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U.S. Senator Amy Klobuchar, who is spearheading an antitrust hearing on competition in App Stores, today called Apple's AirTags release "timely" because it is the type of conduct that she plans to examine, reports Reuters.

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"It's timely given that this is the type of conduct that we'll be talking about at the hearing," she said, while also mentioning that criticisms of the App Store and Play Store have not received enough attention.

The "Antitrust Applied: Examining Competition in App Stores" hearing takes place today to examine App Stores and mobile competition. Executives from Apple, Google, Tile, Spotify, and Match Group will be participating. Apple initially did not plan to send anyone to attend, but agreed to provide Chief Compliance Officer Kyle Andeer after senators complained.

Tile General Counsel Kirsten Daru will also be attending, and yesterday, Tile said that it intends to bring up the AirTags launch. Tile CEO CJ Prober said that the company is "skeptical" about Apple's aims with AirTags, given its "history of using platform advantage to unfairly limit competition."
We welcome competition, as long as it is fair competition. Unfortunately, given Apple's well-documented history of using its platform advantage to unfairly limit competition for its products, we're skeptical. And given our prior history with Apple, we think it is entirely appropriate for Congress to take a closer look at Apple's business practices specific to its entry into this category. We welcome the opportunity to discuss these issues further in front of Congress tomorrow.
Tile has known about Apple's work on the AirTag for some time now and has brought it up in prior legal proceedings as it is unhappy to have Apple as competition in the item tracking space. To avoid antitrust complaints, Apple waited to launch AirTags until it had already debuted the Find My Network accessory program, which allows third-party Bluetooth devices like item trackers to integrate into the Find My app alongside AirTags.

The Find My network is open to Tile, but it does require item trackers to work exclusively with Find My, and Tile already has an established item tracking app and its own network that uses smartphones for crowdsourced tracking purposes.

Apple in a statement said that it has worked to build a platform that enables third-party developers to thrive.
"We have always embraced competition as the best way to drive great experiences for our customers, and we have worked hard to build a platform in iOS that enables third-party developers to thrive," Apple said in a statement.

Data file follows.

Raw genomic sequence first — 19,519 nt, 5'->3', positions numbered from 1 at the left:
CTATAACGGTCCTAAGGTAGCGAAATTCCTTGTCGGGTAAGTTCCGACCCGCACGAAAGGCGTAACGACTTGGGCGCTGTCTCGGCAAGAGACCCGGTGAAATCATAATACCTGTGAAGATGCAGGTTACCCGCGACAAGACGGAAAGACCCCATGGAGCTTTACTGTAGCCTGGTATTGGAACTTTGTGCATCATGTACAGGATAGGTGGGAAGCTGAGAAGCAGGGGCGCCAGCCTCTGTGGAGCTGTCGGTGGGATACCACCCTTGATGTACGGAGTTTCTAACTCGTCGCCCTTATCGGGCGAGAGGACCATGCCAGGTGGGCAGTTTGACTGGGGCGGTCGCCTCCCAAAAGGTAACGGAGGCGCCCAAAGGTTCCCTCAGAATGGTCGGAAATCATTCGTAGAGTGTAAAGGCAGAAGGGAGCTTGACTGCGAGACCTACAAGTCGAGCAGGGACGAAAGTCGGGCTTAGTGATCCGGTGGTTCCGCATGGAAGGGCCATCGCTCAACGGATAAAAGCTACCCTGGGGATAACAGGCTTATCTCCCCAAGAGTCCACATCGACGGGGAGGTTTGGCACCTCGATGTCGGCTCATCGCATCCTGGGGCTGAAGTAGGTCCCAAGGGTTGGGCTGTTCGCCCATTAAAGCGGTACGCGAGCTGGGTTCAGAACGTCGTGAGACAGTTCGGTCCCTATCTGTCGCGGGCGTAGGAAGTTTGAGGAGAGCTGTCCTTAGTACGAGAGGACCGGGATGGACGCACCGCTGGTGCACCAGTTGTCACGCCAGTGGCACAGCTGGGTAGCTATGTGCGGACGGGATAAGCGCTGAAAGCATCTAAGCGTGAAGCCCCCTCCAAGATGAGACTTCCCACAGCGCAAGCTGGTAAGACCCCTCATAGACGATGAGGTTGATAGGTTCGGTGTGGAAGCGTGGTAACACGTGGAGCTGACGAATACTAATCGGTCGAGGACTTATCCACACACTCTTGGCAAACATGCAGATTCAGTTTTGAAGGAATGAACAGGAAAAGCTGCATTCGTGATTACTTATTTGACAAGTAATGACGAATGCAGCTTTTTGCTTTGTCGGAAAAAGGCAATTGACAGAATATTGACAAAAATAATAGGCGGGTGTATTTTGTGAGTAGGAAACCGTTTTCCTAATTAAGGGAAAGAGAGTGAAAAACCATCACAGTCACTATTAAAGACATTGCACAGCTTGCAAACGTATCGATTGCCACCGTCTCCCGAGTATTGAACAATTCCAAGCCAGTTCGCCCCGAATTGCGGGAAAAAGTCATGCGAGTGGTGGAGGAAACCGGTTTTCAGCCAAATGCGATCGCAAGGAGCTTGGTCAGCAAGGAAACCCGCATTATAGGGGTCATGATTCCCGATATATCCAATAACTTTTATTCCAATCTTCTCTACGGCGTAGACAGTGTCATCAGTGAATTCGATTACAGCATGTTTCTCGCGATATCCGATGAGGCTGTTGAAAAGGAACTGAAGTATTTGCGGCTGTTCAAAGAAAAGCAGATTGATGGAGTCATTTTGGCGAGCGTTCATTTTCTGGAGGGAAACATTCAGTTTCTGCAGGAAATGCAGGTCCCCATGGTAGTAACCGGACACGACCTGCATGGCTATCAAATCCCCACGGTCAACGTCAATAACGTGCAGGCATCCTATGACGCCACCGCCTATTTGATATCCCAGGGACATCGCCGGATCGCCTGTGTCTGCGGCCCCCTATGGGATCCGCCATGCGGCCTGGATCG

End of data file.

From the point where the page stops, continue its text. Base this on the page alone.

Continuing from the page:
Other companies that have long had competitive issues with App Store, such as Spotify and Match will participate, and will complain about the restrictive rules employed by Apple and Google and the App Store fees.

With the App Store competition hearing kicking off today, Fight for the Future launched an "Abolish the App Store" initiative that calls on people to sign a petition to demand that Congress "end the App Store monopoly."

Fight the Future believes that iOS should work like other "general purpose" computing systems, giving users the freedom to install software directly onto their devices without Apple's permission.

Article Link: U.S. Senator Calls AirTags Release 'Timely' as App Store Antitrust Hearing Kicks Off
 

spiderman0616

macrumors 603
Aug 1, 2010
5,074
6,423
I still really don't understand the logic. When the competition complains you have to talk to Congress? Did Google have to do that when they made Android smartphones? They weren't first--neither was Apple for that matter. Is this to say that since Blackberry made the first truly mainstream smartphone that nobody else is allowed to make one? Or since Samsung made their smartwatch before Apple that Apple isn't allowed to have the Apple Watch on the market?

What's the point? This is such a gigantic waste of time and resources. Tile is mad because they know that even if Apple's original offering is not as good as Tile's current lineup (I think version 1 will be better out the gate, honestly) the 2nd, 3rd, 4th iterations most certainly will be higher quality, easier to use, and Apple's solution ALREADY doesn't require me to buy new AirTags every single year like Tile's does. Nor does it require me to pay a yearly subscription for the privelege. So which company is really extorting its users here? Apple who charges $29 per AirTag with no additional recurring fees other than batteries that the user can replace, or Tile who makes you buy all new hardware every single year? Why isn't TILE talking to Congress too?
 

Blackstick

macrumors 6502a
Aug 11, 2014
966
4,465
OH
Nothing of consequence happened to Microsoft in the 1990s when they were the giant, nothing will happen to Apple today. As usual, the correct politicians are bought and paid for.